By DoD News
By Jim Garamone
The Afghan security forces have the capacity and capabilities needed to fight and defend their country, Army Gen. Mark A. Milley said Wednesday, and the United States will continue to support those forces.
The chairman of the Joint Chiefs of Staff spoke during a Pentagon press conference alongside Secretary of Defense Lloyd J. Austin III. “The future of Afghanistan is squarely in the hands of the Afghan people,” Milley said. “And there is a range of possible outcomes in Afghanistan. … A negative outcome – a Taliban takeover of Afghanistan – is not a foregone conclusion.”
Milley gave a quick rundown of the situation in Afghanistan. “There very clearly is a narrative out there that the Taliban are winning – they are propagating an ‘inevitable victory’,” he said. “As of today, 212 or 213 of the district centers are in Taliban control – it’s about half of the 419 that are out there. You’ve got 34 provincial capitals in Afghanistan. None of them have been seized by the Taliban, although they are putting pressure on the outskirts of about half of them.”
The provincial capitals have most of the population and the Taliban is trying to isolate the major population centers including Kabul, the general said.
The Taliban has seized a substantial swath of territory and “the strategic momentum seems to be with the Taliban, but the Afghan security forces are consolidating their forces to protect population centers,” Milley said. “They are adjusting forces to consolidate forces into the provincial capitals and Kabul. It remains to be seen what will happen. … I don’t think the endgame is yet written.”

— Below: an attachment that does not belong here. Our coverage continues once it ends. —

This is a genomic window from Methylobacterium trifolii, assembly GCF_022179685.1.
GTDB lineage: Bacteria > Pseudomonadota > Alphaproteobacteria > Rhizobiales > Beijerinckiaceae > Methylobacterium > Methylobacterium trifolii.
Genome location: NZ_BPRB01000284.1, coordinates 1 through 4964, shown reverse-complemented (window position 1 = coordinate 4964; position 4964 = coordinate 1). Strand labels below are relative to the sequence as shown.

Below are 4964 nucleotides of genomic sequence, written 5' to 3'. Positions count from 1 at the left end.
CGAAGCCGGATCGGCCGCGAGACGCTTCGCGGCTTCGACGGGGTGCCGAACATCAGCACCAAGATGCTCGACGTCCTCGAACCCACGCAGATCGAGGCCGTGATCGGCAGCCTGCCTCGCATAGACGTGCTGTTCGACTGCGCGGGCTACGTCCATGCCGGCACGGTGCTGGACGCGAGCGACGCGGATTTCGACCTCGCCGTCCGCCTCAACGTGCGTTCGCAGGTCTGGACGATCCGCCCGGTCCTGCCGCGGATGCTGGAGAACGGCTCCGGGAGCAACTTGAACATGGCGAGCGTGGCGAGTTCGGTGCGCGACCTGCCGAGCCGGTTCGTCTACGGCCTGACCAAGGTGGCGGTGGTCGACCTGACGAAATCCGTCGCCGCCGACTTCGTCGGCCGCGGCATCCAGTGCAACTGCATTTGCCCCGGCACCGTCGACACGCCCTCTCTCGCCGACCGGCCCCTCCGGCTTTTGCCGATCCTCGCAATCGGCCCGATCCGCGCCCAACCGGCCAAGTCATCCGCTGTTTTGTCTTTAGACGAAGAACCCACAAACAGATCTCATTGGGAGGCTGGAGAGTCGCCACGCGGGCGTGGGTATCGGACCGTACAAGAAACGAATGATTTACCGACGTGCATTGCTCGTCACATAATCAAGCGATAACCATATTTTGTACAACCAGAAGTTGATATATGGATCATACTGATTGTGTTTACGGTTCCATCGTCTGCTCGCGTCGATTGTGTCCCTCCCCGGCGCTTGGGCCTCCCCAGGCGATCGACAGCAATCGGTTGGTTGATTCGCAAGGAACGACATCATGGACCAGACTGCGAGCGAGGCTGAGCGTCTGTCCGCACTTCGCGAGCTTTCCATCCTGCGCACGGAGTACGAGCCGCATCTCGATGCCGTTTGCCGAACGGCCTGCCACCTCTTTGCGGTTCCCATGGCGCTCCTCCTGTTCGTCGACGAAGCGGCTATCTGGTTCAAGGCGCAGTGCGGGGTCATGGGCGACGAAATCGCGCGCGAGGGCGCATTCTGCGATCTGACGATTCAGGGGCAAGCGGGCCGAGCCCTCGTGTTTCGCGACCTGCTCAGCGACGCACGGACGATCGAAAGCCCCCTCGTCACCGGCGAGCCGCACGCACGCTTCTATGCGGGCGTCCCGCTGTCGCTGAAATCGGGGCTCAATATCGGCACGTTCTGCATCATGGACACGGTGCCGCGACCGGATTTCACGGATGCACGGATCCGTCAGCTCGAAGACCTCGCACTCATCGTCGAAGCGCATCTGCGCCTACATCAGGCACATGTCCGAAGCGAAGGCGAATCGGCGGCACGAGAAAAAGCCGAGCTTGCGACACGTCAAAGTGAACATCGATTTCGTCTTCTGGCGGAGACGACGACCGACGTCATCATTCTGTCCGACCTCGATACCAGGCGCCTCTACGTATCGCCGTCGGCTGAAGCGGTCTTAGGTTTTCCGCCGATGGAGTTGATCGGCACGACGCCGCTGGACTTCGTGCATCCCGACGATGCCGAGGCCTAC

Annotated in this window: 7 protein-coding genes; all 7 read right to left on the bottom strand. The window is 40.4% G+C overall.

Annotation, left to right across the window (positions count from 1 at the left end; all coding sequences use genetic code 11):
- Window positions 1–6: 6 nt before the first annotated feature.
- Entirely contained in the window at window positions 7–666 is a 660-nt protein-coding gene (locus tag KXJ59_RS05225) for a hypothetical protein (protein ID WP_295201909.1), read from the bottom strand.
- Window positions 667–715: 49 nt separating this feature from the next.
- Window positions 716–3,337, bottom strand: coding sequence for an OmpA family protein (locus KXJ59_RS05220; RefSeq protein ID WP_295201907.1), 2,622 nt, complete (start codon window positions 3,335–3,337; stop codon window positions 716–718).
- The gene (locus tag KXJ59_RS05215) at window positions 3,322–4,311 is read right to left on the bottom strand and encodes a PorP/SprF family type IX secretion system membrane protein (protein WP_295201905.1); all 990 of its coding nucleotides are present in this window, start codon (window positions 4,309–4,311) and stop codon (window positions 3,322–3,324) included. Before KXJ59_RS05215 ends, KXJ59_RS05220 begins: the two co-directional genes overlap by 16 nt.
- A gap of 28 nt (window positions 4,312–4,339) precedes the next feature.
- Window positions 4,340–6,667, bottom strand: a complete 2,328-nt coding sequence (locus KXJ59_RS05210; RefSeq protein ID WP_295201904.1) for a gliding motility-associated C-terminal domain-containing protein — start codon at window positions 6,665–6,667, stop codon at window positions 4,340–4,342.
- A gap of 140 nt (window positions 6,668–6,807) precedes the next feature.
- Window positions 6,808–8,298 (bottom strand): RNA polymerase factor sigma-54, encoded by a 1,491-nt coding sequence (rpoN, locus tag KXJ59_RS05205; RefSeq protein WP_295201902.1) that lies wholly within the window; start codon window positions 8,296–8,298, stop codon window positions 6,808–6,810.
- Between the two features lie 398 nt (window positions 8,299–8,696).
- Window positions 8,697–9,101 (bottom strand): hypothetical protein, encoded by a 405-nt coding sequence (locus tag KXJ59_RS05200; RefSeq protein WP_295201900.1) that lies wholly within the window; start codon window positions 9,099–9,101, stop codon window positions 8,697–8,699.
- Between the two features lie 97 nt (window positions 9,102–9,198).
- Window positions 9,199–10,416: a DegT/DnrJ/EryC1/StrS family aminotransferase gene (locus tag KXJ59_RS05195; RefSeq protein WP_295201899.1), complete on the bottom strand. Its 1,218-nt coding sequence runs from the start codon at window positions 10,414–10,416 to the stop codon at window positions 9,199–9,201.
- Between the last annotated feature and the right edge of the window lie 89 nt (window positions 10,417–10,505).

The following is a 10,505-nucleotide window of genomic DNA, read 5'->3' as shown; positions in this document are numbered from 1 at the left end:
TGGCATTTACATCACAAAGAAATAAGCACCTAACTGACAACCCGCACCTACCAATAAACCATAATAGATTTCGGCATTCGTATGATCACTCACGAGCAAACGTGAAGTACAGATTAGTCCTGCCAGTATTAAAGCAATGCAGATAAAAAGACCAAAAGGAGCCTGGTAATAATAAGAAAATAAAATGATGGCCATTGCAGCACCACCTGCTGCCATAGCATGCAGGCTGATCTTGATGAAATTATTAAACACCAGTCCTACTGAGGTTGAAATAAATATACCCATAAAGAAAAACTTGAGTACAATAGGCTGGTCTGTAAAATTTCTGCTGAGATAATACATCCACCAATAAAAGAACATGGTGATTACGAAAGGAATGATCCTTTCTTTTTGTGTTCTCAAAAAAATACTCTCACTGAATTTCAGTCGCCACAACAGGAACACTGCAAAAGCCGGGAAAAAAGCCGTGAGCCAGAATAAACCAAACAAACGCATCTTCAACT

Reporters asked Milley about comments attributed to him in a recent book. While he did not address those directly, he did emphasize that he and the other members of the Joint Chiefs of Staff always provide their best military advice to whoever is president. Any advice given to leaders was “candid, honest in every single occasion,” Milley said. “We do that all the time, every time. All of us in uniform take an oath, an oath to a document, an oath [to] the Constitution of the United States. And not one time did we violate that oath. I can say with certainty that every one of [us] maintained our oath of allegiance to that document … and we also maintained the tradition of civilian control of the military … and we also maintained the tradition of an apolitical military.”
Austin has served alongside Milley in combat. “We fought together, we served a couple of times in the same unit,” the secretary said. “I’m not guessing about his character: He doesn’t have a political bone in his body. I clearly have tremendous faith and confidence in the chairman and what I want to make sure we do is maintain our focus on the threats ahead.”